Everyone has had a “bad day” at one point or another. Certainly everyone in business – and especially in sales – has had bad days… periods when nothing seems to go right. And every business owner has most likely endured his or her share of bad times. An important piece of equipment breaks. A big account switches to a competitor. The computer network goes down during a peak time. A deal falls apart. It happens. In fact, bad days can even stretch out into weeks or months or longer. 2009 was a downright bad year for builders, investors, bankers, lenders and financiers. Many could not take the stress and left the real estate and financial sectors in search of greener pastures. Those “bad day” blues can be devastating… even killing careers. But they needn’t be so damaging.
Those who have overcome the “bad day” blues have learned a few things. They don’t let a bad day stop them from reaching their goals. They know that there are bad days… and understand that those days can be tough… and even leave scars. But they know not to be ashamed of the battle scars obtained in the scrappy world of business. They understand that those scars means they were stronger than whatever tried to take them down. So how does a person develop the resilience and fortitude to deal with a “bad day?” How do you overcome the “bad day” blues? Continue reading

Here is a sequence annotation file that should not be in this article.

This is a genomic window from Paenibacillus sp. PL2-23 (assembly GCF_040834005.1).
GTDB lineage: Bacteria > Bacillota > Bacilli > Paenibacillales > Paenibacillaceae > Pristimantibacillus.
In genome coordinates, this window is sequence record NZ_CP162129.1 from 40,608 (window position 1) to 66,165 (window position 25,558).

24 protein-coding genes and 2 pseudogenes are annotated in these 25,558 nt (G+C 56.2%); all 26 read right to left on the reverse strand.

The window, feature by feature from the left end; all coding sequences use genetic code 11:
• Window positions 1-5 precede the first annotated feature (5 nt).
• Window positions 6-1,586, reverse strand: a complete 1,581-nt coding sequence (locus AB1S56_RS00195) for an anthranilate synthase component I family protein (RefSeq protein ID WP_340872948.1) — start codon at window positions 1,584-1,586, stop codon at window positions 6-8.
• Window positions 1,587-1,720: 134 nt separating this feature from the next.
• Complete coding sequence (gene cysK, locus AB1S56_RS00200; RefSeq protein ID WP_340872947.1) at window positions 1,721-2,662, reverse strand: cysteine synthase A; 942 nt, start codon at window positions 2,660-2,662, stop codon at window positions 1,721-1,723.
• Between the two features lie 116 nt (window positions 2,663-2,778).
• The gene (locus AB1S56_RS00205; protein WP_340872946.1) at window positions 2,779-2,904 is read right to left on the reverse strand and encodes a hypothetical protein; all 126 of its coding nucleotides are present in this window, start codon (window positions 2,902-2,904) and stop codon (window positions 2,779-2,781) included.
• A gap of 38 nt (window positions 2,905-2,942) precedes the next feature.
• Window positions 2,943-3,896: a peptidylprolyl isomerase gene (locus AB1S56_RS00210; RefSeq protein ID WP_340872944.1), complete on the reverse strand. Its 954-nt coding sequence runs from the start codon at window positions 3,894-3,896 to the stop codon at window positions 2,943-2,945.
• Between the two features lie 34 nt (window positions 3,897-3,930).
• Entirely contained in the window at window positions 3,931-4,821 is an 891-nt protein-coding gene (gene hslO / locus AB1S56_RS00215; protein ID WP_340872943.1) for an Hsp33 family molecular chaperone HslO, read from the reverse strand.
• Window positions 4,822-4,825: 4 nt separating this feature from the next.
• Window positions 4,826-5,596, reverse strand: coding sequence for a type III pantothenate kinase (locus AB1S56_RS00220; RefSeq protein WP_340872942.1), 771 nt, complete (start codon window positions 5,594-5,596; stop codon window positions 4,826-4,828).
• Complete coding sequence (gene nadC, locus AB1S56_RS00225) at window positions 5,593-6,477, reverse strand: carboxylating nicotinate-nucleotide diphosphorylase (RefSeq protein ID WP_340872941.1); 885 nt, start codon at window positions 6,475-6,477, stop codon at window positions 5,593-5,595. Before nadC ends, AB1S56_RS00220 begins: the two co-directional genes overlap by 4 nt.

Ask any salesperson and they will tell you that selling is hard work. In fact, anyone who has ever had a job in sales will likely admit that it’s the hardest work they’ve ever done. If a salesperson gets a yes immediately, they haven’t really sold anything as much as taken an order. Selling starts the moment a prospect says no. Selling is what happens when a salesperson turns a No into a Yes. And yet, most salespeople make common mistakes throughout the sales process that keep them from making a sale.
There are a myriad of things that sales people should do… could do… would do… but don’t for a multitude of reasons. Sometimes salespeople are taught wrong. They are told to do things a certain way even though those techniques, approaches and strategies haven’t worked for half a century. Sometimes salespeople are taught the right things to do and they just don’t do them, either because they don’t believe the sales program is effective or they think their way is better. But a lot of the time, salespeople aren’t taught at all how to “sell.” So they emulate the worst examples of salesmanship, which just makes the job of sales even harder than it already is. The following are things a salesperson should do to make the sale.